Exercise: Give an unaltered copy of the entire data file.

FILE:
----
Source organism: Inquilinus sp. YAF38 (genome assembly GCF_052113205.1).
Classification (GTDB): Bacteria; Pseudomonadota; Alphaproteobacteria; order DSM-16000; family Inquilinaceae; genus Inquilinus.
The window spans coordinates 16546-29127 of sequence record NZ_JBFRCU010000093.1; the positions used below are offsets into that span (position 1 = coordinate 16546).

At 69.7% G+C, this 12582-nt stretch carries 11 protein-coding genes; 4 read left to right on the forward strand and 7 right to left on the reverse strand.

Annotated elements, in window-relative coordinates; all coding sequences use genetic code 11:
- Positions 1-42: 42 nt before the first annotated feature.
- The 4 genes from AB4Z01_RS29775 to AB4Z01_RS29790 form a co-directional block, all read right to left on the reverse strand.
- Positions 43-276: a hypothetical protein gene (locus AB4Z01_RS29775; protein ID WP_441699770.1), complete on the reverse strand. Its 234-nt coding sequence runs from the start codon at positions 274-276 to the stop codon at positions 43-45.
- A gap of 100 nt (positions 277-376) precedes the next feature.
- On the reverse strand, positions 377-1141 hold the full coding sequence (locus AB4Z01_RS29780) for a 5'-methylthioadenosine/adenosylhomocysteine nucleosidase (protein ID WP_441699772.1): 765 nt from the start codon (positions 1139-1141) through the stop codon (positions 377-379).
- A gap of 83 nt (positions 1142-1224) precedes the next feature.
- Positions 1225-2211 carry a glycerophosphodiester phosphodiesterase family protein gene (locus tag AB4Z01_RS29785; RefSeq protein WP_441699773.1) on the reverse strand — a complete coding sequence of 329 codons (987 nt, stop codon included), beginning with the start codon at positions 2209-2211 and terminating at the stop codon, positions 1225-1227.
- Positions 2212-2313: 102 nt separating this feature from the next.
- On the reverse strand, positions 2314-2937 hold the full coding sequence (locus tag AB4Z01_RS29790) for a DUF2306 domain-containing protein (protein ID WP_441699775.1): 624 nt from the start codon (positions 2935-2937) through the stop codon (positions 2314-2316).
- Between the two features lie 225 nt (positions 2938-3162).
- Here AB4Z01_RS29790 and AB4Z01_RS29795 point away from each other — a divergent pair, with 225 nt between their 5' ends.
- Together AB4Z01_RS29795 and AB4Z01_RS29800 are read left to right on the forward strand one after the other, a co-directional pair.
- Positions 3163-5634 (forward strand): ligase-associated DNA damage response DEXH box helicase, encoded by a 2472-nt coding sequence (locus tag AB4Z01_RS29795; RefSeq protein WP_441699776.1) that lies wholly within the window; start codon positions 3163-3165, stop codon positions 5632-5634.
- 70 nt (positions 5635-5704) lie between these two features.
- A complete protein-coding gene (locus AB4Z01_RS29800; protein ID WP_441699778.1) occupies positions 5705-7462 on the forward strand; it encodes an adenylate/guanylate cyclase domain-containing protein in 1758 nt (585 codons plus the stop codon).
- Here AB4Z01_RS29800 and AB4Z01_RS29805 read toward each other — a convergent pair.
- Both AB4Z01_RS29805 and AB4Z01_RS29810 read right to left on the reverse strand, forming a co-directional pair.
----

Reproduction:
Source organism: Inquilinus sp. YAF38 (genome assembly GCF_052113205.1).
Classification (GTDB): Bacteria; Pseudomonadota; Alphaproteobacteria; order DSM-16000; family Inquilinaceae; genus Inquilinus.
The window spans coordinates 16546-29127 of sequence record NZ_JBFRCU010000093.1; the positions used below are offsets into that span (position 1 = coordinate 16546).

At 69.7% G+C, this 12582-nt stretch carries 11 protein-coding genes; 4 read left to right on the forward strand and 7 right to left on the reverse strand.

Annotated elements, in window-relative coordinates; all coding sequences use genetic code 11:
- Positions 1-42: 42 nt before the first annotated feature.
- The 4 genes from AB4Z01_RS29775 to AB4Z01_RS29790 form a co-directional block, all read right to left on the reverse strand.
- Positions 43-276: a hypothetical protein gene (locus AB4Z01_RS29775; protein ID WP_441699770.1), complete on the reverse strand. Its 234-nt coding sequence runs from the start codon at positions 274-276 to the stop codon at positions 43-45.
- A gap of 100 nt (positions 277-376) precedes the next feature.
- On the reverse strand, positions 377-1141 hold the full coding sequence (locus AB4Z01_RS29780) for a 5'-methylthioadenosine/adenosylhomocysteine nucleosidase (protein ID WP_441699772.1): 765 nt from the start codon (positions 1139-1141) through the stop codon (positions 377-379).
- A gap of 83 nt (positions 1142-1224) precedes the next feature.
- Positions 1225-2211 carry a glycerophosphodiester phosphodiesterase family protein gene (locus tag AB4Z01_RS29785; RefSeq protein WP_441699773.1) on the reverse strand — a complete coding sequence of 329 codons (987 nt, stop codon included), beginning with the start codon at positions 2209-2211 and terminating at the stop codon, positions 1225-1227.
- Positions 2212-2313: 102 nt separating this feature from the next.
- On the reverse strand, positions 2314-2937 hold the full coding sequence (locus tag AB4Z01_RS29790) for a DUF2306 domain-containing protein (protein ID WP_441699775.1): 624 nt from the start codon (positions 2935-2937) through the stop codon (positions 2314-2316).
- Between the two features lie 225 nt (positions 2938-3162).
- Here AB4Z01_RS29790 and AB4Z01_RS29795 point away from each other — a divergent pair, with 225 nt between their 5' ends.
- Together AB4Z01_RS29795 and AB4Z01_RS29800 are read left to right on the forward strand one after the other, a co-directional pair.
- Positions 3163-5634 (forward strand): ligase-associated DNA damage response DEXH box helicase, encoded by a 2472-nt coding sequence (locus tag AB4Z01_RS29795; RefSeq protein WP_441699776.1) that lies wholly within the window; start codon positions 3163-3165, stop codon positions 5632-5634.
- 70 nt (positions 5635-5704) lie between these two features.
- A complete protein-coding gene (locus AB4Z01_RS29800; protein ID WP_441699778.1) occupies positions 5705-7462 on the forward strand; it encodes an adenylate/guanylate cyclase domain-containing protein in 1758 nt (585 codons plus the stop codon).
- Here AB4Z01_RS29800 and AB4Z01_RS29805 read toward each other — a convergent pair.
- Both AB4Z01_RS29805 and AB4Z01_RS29810 read right to left on the reverse strand, forming a co-directional pair.